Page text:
“I am the way, and the truth, and the life. No one comes to the Father except through me.” (John 14:6) Jesus Christ said that as a statement of fact, not hyperbole. He offers complete forgiveness for our sins, infinite wisdom for our daily decisions, and a path to the fullest life one can possibly experience in both this life and the one to come. Following Him brings the deepest satisfaction any person will ever experience, and that offer is available to all who will turn to Him. Many of us have been so deeply moved and transformed by this reality we now offer our time, money, and skills toward causes that help as many people as possible experience Jesus like we have.
But we are also busy people. We work jobs, care for our families, try to keep up with friends, participate in churches, take care of our physical health, maintain our homes, and so much more. As I write this, I can hear my wife in the other room helping my younger son work out a disagreement with the older one. We also have aging parents, struggling friends, and a leaky pipe in our downstairs bathroom. The busy lives that we live can cause us, unintentionally, to lose sight of Jesus even while still confessing to love Him supremely. We cannot let this be the case!
We were designed to crave and enjoy unending intimacy with God. This has been true since Adam and Eve were in the garden. We need His regular presence at a depth and to a degree that our words can never fully articulate. “As a deer pants for flowing streams, so pants my soul for you, O God.” (Psalm 42:1) The tragedy of the Fall was that sin created a barrier to man’s relationship with God. The beauty of Jesus is that He has built a bridge to overcome that barrier and we can now enjoy intimacy with God again by following Him daily. But my aging father has a health need that just came up. I want to be a good son so that requires my attention too.
Jesus is amazing AND we are busy. Therein lies the conundrum. But the challenge this creates is not without hope. Instead, this challenge offers motivation for all of us to fight like crazy to “fix our eyes on Jesus, the author, and perfector of our faith.” This isn’t a call for tireless toil and labor. It is a call to humble prayer that is consistent and disciplined. There are many ways to grow in this area. I want to unpack two of them here.
The first way I practice fixing my eyes on Jesus is a daily method. I engage in something called breath prayers. These short prayers, often just a sentence or less, are silently uttered as I go through my normal day. Today, in fact, a ministry leader shared with me a challenge she was facing. Just before I was to respond, I silently prayed “God, please help me know how to reply.” These quick and simple prayers do get answered and they remind us that God is in the details of our lives. They teach us regular surrender and humility and they require no scheduling. They also help me “pray without ceasing” as the Apostle Paul instructed the Thessalonian believers of old.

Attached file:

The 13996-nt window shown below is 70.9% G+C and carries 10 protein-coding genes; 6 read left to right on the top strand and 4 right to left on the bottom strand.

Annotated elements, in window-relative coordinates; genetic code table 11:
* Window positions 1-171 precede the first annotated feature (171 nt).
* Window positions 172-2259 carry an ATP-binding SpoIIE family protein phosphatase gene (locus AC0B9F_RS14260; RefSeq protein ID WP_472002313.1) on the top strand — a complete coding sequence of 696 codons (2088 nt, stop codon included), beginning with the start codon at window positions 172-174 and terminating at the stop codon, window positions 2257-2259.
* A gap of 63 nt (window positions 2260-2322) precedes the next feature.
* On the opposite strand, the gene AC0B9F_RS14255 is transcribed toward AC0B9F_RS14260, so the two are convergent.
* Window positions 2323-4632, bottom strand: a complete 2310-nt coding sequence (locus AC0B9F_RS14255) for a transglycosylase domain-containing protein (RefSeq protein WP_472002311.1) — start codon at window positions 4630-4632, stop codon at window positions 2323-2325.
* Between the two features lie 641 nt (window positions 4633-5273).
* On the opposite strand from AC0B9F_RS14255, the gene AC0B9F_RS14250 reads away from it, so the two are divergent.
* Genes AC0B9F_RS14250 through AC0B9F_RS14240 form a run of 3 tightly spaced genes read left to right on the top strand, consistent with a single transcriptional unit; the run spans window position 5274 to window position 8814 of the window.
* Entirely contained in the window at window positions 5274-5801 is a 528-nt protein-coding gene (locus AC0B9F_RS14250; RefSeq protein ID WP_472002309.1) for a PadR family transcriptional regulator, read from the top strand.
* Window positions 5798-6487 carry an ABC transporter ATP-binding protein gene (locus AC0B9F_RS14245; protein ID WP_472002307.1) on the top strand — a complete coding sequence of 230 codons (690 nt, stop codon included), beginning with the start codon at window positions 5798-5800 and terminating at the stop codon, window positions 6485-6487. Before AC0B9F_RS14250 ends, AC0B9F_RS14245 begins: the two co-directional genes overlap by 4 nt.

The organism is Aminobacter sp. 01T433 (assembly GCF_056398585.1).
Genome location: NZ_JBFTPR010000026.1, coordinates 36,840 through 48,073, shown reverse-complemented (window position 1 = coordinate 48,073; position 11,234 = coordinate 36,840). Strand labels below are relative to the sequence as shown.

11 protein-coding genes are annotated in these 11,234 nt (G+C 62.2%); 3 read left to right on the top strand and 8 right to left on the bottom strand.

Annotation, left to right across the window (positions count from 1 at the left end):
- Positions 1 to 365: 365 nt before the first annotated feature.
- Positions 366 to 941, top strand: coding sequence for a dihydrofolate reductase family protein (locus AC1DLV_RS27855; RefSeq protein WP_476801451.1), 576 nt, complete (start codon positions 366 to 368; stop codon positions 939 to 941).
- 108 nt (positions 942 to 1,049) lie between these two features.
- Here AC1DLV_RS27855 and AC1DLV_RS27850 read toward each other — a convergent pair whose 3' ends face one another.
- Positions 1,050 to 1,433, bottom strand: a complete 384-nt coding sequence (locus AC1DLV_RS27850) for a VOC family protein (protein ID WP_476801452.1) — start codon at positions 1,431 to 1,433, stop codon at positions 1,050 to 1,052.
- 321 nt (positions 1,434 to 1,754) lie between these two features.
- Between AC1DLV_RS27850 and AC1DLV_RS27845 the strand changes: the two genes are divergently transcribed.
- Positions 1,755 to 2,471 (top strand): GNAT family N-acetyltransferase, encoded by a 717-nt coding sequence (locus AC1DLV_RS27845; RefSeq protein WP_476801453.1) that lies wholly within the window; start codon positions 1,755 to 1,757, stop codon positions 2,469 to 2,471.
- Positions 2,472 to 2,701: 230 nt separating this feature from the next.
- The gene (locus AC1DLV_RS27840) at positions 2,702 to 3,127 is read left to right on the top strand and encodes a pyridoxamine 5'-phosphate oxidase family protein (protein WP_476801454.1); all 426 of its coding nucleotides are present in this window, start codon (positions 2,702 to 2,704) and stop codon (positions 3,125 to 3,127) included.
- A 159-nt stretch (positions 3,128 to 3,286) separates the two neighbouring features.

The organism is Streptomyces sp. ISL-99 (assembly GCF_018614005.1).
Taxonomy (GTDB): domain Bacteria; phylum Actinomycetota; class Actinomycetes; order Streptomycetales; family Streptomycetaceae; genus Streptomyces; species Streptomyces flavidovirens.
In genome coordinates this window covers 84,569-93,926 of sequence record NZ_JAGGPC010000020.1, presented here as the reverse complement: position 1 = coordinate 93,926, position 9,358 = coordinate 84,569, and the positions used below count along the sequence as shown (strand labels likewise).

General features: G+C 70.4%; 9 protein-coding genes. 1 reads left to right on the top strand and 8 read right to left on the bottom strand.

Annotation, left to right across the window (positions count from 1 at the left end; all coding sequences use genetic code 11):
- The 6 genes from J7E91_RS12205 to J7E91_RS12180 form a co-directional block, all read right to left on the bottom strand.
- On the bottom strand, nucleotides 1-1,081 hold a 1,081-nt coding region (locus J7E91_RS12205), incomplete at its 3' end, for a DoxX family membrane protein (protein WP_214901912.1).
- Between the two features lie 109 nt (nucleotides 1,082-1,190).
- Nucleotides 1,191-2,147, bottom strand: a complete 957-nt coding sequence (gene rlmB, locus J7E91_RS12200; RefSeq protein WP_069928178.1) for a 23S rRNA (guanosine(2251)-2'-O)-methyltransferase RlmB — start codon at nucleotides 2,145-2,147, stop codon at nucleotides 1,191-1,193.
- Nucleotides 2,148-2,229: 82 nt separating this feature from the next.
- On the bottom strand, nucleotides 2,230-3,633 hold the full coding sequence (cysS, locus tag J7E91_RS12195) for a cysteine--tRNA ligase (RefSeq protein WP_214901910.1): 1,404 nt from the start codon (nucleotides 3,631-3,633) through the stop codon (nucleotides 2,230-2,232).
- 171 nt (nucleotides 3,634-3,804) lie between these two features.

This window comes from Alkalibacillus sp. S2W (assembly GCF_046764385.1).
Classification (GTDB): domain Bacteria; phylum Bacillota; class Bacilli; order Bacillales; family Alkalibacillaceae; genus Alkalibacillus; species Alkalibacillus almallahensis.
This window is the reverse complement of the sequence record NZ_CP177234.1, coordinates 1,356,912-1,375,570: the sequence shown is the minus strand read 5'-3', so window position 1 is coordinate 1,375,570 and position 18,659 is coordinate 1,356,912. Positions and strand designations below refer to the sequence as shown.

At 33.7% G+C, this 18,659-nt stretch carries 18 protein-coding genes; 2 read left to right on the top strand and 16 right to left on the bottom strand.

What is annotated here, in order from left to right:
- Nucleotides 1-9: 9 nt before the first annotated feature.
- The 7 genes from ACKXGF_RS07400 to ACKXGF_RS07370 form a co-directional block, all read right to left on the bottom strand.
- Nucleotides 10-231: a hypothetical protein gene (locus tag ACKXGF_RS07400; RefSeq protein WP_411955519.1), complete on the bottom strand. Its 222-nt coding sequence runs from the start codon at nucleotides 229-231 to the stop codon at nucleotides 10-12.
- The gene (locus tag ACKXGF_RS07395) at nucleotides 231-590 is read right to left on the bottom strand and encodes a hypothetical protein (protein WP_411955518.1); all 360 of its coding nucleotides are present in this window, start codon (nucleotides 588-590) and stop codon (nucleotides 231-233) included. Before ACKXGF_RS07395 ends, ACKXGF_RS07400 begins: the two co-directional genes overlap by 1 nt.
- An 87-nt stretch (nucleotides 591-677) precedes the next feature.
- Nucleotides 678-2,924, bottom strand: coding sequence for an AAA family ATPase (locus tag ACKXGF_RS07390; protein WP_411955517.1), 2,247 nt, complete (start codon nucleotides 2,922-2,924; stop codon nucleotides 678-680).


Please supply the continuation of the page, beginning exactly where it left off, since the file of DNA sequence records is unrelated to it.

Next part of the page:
The second practice does require some scheduling. I encourage friends to take periodic trips away to spend more pronounced time with God. This can be as short as a walk in your neighborhood, an afternoon at a coffee shop, or sitting in a park without a phone or other distractions. This can also include solo getaways for a night or two for the purpose of prayer and listening to God. There are wonderful retreat centers scattered around that create great places for sitting with God in pronounced ways. My favorite one in Savannah overlooks the Moon River. But a secluded Airbnb is also a great option. (If you need a resource to help guide you toward a longer period alone with God, I recommend the book Solo: Creating Space with God by Stephen Smith and Peter Ivey.
We all need help to stay focused on Jesus. The practices each of us employ for this will look different, but they will all require some degree of humble prayer that is consistent and disciplined. Give yourself grace as you develop the muscles to fix your eyes on Jesus. It’ll take some time to find the right rhythms for you but the benefit of felt intimacy with Jesus is absolutely worth the investment. As the old hymn goes, “I need thee, oh I need thee. Every hour I need thee.” As you practice growing near to Him, you will see more and more that He will fill the mundane moments of your days with His presence in ways you can experience.
May we all walk closer with Jesus today than we did yesterday. God is with us…may we not miss Him!
At Orchard, we practice what we preach by offering spiritual support and training to non-profit ministry leaders through our Coaching program and the Orchard Institute curriculum. Learn more about how you can support these leaders as they grow by visiting www.meetorchard.org/givetoorchard.